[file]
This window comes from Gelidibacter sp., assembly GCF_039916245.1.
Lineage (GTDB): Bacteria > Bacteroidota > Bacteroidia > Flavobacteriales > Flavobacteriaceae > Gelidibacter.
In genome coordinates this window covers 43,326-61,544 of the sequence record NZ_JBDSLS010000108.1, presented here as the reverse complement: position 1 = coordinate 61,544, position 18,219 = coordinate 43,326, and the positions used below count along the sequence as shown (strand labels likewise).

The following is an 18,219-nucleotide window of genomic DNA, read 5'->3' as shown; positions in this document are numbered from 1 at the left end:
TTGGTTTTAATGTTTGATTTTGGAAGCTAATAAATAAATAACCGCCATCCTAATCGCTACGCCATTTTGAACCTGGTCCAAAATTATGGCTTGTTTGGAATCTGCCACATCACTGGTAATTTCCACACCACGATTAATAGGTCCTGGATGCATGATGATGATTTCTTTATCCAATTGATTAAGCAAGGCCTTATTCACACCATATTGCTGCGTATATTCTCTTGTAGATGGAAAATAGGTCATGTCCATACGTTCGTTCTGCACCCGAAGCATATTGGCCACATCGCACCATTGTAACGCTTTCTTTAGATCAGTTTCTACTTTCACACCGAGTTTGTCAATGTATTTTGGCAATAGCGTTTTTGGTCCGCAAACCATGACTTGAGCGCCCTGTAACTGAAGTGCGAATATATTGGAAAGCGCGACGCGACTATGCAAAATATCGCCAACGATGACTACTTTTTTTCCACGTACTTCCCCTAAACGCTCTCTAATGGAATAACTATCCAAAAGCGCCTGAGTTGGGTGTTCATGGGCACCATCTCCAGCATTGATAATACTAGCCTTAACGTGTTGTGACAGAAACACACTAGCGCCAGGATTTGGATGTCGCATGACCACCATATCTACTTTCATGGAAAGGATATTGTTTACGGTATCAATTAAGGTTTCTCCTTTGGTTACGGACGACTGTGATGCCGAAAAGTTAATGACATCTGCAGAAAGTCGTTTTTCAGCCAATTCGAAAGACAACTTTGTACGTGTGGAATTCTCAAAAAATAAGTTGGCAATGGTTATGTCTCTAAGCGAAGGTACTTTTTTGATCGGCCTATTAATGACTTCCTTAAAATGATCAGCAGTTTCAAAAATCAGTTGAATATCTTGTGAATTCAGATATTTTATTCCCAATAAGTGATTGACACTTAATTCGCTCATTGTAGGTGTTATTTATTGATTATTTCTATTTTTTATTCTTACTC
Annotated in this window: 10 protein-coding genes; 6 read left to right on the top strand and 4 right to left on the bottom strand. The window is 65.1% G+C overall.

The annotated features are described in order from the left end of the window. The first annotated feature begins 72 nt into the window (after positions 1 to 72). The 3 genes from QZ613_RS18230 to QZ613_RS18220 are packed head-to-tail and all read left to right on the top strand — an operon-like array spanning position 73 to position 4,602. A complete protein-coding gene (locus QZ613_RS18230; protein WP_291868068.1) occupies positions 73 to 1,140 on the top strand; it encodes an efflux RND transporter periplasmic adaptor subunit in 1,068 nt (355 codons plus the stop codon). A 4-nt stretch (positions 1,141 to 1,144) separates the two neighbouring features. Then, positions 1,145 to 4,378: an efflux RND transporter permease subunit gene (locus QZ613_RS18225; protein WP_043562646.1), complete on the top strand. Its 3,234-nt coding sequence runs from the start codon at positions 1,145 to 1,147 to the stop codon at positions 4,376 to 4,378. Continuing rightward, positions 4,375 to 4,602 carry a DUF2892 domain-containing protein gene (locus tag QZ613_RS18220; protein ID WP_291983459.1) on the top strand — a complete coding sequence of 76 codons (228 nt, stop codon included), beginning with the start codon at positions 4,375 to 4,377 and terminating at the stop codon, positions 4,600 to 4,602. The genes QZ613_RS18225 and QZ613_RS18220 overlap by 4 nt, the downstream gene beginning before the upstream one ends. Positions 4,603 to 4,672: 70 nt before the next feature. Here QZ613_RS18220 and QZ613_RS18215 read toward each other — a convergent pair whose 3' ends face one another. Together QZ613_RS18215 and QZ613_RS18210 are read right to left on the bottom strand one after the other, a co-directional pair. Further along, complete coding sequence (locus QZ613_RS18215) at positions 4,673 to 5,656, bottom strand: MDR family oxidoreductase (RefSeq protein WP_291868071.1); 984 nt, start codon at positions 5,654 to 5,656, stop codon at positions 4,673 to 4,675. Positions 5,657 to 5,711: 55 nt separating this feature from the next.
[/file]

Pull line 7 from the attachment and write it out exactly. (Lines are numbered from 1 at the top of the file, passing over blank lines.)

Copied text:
The annotated features are described in order from the left end of the window. The first annotated feature begins 72 nt into the window (after positions 1 to 72). The 3 genes from QZ613_RS18230 to QZ613_RS18220 are packed head-to-tail and all read left to right on the top strand — an operon-like array spanning position 73 to position 4,602. A complete protein-coding gene (locus QZ613_RS18230; protein WP_291868068.1) occupies positions 73 to 1,140 on the top strand; it encodes an efflux RND transporter periplasmic adaptor subunit in 1,068 nt (355 codons plus the stop codon). A 4-nt stretch (positions 1,141 to 1,144) separates the two neighbouring features. Then, positions 1,145 to 4,378: an efflux RND transporter permease subunit gene (locus QZ613_RS18225; protein WP_043562646.1), complete on the top strand. Its 3,234-nt coding sequence runs from the start codon at positions 1,145 to 1,147 to the stop codon at positions 4,376 to 4,378. Continuing rightward, positions 4,375 to 4,602 carry a DUF2892 domain-containing protein gene (locus tag QZ613_RS18220; protein ID WP_291983459.1) on the top strand — a complete coding sequence of 76 codons (228 nt, stop codon included), beginning with the start codon at positions 4,375 to 4,377 and terminating at the stop codon, positions 4,600 to 4,602. The genes QZ613_RS18225 and QZ613_RS18220 overlap by 4 nt, the downstream gene beginning before the upstream one ends. Positions 4,603 to 4,672: 70 nt before the next feature. Here QZ613_RS18220 and QZ613_RS18215 read toward each other — a convergent pair whose 3' ends face one another. Together QZ613_RS18215 and QZ613_RS18210 are read right to left on the bottom strand one after the other, a co-directional pair. Further along, complete coding sequence (locus QZ613_RS18215) at positions 4,673 to 5,656, bottom strand: MDR family oxidoreductase (RefSeq protein WP_291868071.1); 984 nt, start codon at positions 5,654 to 5,656, stop codon at positions 4,673 to 4,675. Positions 5,657 to 5,711: 55 nt separating this feature from the next.